Carling expressed her hope to IPS that the UNPFII will particularly raise awareness among member states to respect and enforce conflict resolution and indigenous rights.

“Unless states take this matter seriously and have the political will to address the issue of militarisation…then we cannot expect much of any improvement in the situation.

UN Secretary-General Ban Ki-moon, in a video message during the opening of the forum, announced the launch of a system-wide action plan for coherent and coordinated action on indigenous issues.

“Lasting peace requires that indigenous peoples have access to cultural, social and economic justice…it is essential that we work as one to realize the full rights of indigenous peoples,” he stated.

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MSF Withdrawal Part of Ongoing Debate Over Humanitarian Aid Mon, 09 May 2016 05:00:48 +0000 Tharanga Yakupitiyage Dr. Joanne Liu, President of MŽedecins Sans Frontires, and Mr. Peter Maurer, President of the International Committee of the Red Cross, speak following the adoption by the Security Council of a resolution on healthcare in armed conflict. Credit: UN Photo/Rick Bajornas.

Dr. Joanne Liu, President of MŽedecins Sans Frontires, and Mr. Peter Maurer, President of the International Committee of the Red Cross, speak following the adoption by the Security Council of a resolution on healthcare in armed conflict. Credit: UN Photo/Rick Bajornas.

By Tharanga Yakupitiyage

Aid organisations have differing views about the upcoming World Humanitarian Summit, after Médecins Sans Frontières (MSF) pulled out last week some still hope the Summit will help bring about much needed change.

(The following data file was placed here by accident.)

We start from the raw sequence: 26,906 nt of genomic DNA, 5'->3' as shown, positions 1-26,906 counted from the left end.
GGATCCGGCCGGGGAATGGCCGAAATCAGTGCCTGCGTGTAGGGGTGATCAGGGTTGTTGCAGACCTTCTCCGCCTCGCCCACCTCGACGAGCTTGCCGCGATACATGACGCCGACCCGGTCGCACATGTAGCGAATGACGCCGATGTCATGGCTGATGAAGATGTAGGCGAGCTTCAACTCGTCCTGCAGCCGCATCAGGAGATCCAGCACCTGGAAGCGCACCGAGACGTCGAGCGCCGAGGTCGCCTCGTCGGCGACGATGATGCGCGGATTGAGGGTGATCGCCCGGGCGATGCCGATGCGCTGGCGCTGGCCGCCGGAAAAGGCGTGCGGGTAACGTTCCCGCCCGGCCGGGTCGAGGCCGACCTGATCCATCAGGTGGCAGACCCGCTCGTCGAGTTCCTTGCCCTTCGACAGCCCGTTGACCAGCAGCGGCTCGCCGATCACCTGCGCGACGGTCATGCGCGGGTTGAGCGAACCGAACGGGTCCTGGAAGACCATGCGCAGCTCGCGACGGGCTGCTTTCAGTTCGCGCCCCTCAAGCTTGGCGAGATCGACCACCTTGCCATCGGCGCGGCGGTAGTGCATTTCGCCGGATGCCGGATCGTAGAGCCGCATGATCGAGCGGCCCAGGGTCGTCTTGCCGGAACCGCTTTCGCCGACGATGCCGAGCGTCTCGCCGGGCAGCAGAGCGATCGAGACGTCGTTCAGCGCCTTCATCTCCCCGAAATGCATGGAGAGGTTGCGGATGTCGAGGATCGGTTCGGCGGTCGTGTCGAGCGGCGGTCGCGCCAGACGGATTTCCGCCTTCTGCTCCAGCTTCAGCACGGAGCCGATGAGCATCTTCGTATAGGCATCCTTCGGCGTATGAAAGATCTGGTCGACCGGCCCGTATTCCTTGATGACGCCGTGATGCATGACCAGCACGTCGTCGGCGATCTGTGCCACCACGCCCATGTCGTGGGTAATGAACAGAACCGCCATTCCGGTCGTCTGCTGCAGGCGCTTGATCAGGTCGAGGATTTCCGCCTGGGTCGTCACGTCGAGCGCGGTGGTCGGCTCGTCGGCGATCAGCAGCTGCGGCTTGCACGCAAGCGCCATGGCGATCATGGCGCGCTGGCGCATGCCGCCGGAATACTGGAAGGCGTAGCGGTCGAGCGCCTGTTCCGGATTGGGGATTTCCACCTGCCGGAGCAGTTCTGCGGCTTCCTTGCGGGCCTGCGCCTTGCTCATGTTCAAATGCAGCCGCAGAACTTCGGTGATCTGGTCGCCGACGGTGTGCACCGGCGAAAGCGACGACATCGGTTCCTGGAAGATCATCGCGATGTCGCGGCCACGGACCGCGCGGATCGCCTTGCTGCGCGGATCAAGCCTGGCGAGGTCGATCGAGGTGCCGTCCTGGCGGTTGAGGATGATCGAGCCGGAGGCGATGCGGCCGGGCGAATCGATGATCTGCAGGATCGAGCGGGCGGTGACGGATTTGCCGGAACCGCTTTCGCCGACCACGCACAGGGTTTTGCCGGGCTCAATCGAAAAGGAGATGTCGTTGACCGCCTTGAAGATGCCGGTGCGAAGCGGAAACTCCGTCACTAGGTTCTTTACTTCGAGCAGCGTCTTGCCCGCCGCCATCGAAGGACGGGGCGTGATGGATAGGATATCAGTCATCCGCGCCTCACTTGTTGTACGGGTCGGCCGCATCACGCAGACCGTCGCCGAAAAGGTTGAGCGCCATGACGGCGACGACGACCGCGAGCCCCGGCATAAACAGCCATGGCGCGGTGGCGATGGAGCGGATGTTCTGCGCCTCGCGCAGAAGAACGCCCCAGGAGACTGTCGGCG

There is little doubt that the world’s humanitarian system is over-burdened as a result of the worst humanitarian crisis since World War II.

The ongoing crisis prompted UN Secretary-General Ban Ki-moon to convene the first-ever World Humanitarian Summit (WHS), which will take place in Istanbul on May 23-24.

Although MSF are concerned the summit will not adequately address weaknesses in humanitarian action, other aid organisations are more hopeful that the summit’s approach could help bring about a more coordinated approach to humanitarian and development assistance. Currently humanitarian aid, which focuses on disasters, is delivered by a largely separate system to development aid, which focuses on addressing systemic poverty.

MSF, which was significantly involved in preparations for the summit, announced last week that they “no longer have any hope” that the meeting will improve emergency response and reinforce the role of impartial humanitarian aid.